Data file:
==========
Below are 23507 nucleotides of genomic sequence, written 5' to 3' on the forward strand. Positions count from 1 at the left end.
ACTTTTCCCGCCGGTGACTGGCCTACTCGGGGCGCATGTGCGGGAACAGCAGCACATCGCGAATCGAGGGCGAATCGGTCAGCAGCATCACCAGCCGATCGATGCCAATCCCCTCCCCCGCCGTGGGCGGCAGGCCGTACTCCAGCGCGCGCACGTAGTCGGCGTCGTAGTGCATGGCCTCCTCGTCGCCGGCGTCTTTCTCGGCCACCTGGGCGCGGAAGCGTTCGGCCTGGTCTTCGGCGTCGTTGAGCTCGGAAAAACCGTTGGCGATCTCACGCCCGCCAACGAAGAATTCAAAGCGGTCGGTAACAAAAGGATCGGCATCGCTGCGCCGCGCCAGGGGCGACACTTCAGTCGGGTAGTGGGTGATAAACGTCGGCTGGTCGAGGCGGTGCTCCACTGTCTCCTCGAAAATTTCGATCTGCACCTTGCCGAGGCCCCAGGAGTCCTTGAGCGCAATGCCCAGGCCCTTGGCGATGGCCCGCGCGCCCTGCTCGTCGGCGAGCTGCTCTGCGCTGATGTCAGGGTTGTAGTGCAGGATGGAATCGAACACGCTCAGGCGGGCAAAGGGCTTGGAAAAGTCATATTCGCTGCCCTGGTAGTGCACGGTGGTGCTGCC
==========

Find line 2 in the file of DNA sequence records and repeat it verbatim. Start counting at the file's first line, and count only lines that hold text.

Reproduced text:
ACTTTTCCCGCCGGTGACTGGCCTACTCGGGGCGCATGTGCGGGAACAGCAGCACATCGCGAATCGAGGGCGAATCGGTCAGCAGCATCACCAGCCGATCGATGCCAATCCCCTCCCCCGCCGTGGGCGGCAGGCCGTACTCCAGCGCGCGCACGTAGTCGGCGTCGTAGTGCATGGCCTCCTCGTCGCCGGCGTCTTTCTCGGCCACCTGGGCGCGGAAGCGTTCGGCCTGGTCTTCGGCGTCGTTGAGCTCGGAAAAACCGTTGGCGATCTCACGCCCGCCAACGAAGAATTCAAAGCGGTCGGTAACAAAAGGATCGGCATCGCTGCGCCGCGCCAGGGGCGACACTTCAGTCGGGTAGTGGGTGATAAACGTCGGCTGGTCGAGGCGGTGCTCCACTGTCTCCTCGAAAATTTCGATCTGCACCTTGCCGAGGCCCCAGGAGTCCTTGAGCGCAATGCCCAGGCCCTTGGCGATGGCCCGCGCGCCCTGCTCGTCGGCGAGCTGCTCTGCGCTGATGTCAGGGTTGTAGTGCAGGATGGAATCGAACACGCTCAGGCGGGCAAAGGGCTTGGAAAAGTCATATTCGCTGCCCTGGTAGTGCACGGTGGTGCTGCC